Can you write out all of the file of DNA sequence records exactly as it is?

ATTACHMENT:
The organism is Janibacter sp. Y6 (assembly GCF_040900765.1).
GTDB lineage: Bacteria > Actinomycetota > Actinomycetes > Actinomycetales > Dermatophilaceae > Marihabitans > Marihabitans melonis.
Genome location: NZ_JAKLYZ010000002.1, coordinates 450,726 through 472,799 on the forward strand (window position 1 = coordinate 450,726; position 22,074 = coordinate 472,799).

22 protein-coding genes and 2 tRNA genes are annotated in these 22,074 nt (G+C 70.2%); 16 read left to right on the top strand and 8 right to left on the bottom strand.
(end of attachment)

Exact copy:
The organism is Janibacter sp. Y6 (assembly GCF_040900765.1).
GTDB lineage: Bacteria > Actinomycetota > Actinomycetes > Actinomycetales > Dermatophilaceae > Marihabitans > Marihabitans melonis.
Genome location: NZ_JAKLYZ010000002.1, coordinates 450,726 through 472,799 on the forward strand (window position 1 = coordinate 450,726; position 22,074 = coordinate 472,799).

22 protein-coding genes and 2 tRNA genes are annotated in these 22,074 nt (G+C 70.2%); 16 read left to right on the top strand and 8 right to left on the bottom strand.